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Health Updates 30 August 2012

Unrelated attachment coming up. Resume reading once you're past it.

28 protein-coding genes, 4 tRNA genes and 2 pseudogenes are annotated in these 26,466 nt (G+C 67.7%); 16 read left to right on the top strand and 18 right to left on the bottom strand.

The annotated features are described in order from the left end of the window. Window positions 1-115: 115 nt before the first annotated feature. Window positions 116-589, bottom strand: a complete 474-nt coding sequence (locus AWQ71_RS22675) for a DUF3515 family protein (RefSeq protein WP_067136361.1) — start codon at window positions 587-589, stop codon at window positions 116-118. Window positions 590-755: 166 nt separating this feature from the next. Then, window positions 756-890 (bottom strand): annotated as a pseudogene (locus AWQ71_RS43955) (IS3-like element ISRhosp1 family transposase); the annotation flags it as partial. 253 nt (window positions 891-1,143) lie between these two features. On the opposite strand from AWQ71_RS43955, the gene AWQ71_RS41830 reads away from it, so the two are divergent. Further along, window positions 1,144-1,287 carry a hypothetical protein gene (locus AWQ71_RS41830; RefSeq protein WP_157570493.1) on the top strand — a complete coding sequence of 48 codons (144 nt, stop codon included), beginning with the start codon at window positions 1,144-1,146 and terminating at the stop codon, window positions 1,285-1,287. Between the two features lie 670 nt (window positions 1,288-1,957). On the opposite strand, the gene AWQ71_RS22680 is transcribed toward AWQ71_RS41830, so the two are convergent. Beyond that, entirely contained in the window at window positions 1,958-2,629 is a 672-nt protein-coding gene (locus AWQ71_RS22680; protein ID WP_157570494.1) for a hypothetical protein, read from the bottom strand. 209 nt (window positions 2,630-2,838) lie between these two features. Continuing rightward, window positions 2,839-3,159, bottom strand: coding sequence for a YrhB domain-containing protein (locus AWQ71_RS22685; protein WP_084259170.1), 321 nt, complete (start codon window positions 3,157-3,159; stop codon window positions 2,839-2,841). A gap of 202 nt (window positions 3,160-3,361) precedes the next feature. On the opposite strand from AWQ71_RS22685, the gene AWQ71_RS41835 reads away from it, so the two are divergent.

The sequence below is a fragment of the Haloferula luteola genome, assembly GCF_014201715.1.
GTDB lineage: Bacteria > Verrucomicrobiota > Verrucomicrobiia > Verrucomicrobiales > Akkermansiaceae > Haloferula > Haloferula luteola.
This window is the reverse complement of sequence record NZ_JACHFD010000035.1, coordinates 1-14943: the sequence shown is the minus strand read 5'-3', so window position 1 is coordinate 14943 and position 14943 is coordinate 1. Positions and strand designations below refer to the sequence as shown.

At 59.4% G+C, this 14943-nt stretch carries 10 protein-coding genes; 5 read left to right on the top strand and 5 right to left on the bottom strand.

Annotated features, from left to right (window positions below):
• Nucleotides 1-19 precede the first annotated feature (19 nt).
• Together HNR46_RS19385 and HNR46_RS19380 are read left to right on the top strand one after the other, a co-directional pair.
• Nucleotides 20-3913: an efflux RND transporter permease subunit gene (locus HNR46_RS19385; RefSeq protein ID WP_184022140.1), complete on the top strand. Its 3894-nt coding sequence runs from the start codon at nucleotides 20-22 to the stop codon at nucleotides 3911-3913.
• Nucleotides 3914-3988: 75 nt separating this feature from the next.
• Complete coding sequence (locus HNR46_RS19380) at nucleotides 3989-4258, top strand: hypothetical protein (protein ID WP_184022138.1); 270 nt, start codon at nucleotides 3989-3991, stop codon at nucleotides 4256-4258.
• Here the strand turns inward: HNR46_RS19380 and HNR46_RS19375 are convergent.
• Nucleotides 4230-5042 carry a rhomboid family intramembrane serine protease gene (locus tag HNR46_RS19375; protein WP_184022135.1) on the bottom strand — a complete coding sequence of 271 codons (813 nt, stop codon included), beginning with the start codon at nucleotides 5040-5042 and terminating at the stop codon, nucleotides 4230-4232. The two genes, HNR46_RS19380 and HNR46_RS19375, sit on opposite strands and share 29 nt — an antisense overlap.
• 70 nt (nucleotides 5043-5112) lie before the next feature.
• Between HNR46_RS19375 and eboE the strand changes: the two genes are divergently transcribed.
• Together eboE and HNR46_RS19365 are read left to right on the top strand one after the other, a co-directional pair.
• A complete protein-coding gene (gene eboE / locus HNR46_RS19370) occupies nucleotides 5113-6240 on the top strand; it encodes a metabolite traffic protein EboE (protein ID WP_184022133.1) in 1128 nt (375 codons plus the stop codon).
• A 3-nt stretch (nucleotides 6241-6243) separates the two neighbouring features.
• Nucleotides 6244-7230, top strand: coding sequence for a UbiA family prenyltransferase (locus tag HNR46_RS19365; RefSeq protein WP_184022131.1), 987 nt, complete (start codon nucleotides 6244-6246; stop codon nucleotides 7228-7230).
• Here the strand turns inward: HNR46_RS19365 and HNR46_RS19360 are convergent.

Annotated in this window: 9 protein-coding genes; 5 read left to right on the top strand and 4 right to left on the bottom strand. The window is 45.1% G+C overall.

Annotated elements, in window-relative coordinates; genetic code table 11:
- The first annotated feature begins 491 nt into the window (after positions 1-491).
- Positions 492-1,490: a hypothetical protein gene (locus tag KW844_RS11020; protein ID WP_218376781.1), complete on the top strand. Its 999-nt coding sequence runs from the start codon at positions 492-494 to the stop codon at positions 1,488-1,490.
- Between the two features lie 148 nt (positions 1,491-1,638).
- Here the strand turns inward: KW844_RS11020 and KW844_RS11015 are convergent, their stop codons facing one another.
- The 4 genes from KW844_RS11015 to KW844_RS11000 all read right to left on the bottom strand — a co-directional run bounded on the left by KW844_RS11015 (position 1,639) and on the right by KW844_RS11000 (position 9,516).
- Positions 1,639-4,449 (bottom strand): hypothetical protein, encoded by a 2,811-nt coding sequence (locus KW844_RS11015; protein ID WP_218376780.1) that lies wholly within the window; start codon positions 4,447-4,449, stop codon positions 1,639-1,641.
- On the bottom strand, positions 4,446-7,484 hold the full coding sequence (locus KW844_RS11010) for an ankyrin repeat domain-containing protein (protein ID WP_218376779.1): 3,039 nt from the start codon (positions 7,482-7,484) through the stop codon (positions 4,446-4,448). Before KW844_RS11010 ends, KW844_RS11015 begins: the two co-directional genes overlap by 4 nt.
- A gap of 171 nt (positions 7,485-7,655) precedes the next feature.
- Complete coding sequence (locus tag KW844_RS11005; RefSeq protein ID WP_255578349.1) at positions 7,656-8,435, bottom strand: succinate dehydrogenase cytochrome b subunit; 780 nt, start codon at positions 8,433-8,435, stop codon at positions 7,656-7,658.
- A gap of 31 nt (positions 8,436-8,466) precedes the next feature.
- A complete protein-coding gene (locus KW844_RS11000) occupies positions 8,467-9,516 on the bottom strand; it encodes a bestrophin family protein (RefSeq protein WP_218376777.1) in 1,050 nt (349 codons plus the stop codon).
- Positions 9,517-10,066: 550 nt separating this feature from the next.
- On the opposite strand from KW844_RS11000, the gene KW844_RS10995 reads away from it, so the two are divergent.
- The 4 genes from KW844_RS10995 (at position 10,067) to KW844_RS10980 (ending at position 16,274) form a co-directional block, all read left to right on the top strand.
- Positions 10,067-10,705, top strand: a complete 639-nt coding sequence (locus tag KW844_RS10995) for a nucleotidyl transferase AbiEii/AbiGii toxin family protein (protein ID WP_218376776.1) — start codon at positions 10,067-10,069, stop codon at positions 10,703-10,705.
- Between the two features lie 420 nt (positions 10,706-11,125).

• New study finds  calorie restriction does not affect survival: “Scientists have found that calorie restriction – a diet comprised of approximately 30 percent fewer calories but with the same nutrients of a standard diet – does not extend years of life or reduce age-related deaths in a 23-year study of rhesus monkeys.  However, calorie restriction did extend certain aspects of health.  The research, conducted by scientists at the National Institute on Aging (NIA) at the National Institutes of Health, is reported in the August 29, 2012 online issue of Nature.  Calorie restriction research has a long history.  The first finding came in the 1930s, when investigators observed laboratory rats and mice lived up to 40 percent longer when fed a calorie-restricted diet.  Subsequent research has cited calorie restriction as extending lifespan of yeast, worms, flies and some strains of mice.  But other studies have not shown a longevity benefit.  For example,  in studies of certain strains of mice, calorie restriction on average had no effect on lifespan.  Some of these mice actually had a shorter lifespan when given a calorie-restricted diet.  The survival results in the study reported today by NIA researchers differ from those published in 2009 by NIA-supported investigators at the University of Wisconsin-Madison.  The Wisconsin study followed two groups of rhesus monkeys for 20 years and found that monkeys on a calorie-restricted diet lived longer than those on a standard diet.  Beyond longevity, the parallel NIA and Wisconsin studies have reported similar beneficial health effects of calorie-restriction.  Both studies found that certain age-related diseases – including diabetes, arthritis, diverticulosis and cardiovascular problems – occurred at an earlier age in monkeys on the standard diet compared to those on calorie restriction.  However, this observation was not statistically significant in the NIA study.  NIA researchers did find that monkeys started on calorie restriction at an early age had a statistically significant reduction in cancer incidence.”  The NIA’s food had a natural ingredient base, while the Wisconsin study featured a purified diet.  Purified diets generally lack trace dietary chemicals and minerals that could affect an animal’s health.  The groups also used different sources for proteins, fat and carbohydrates.  The NIA monkeys also had a greater genetic diversity, originating from China and India. (NIH News)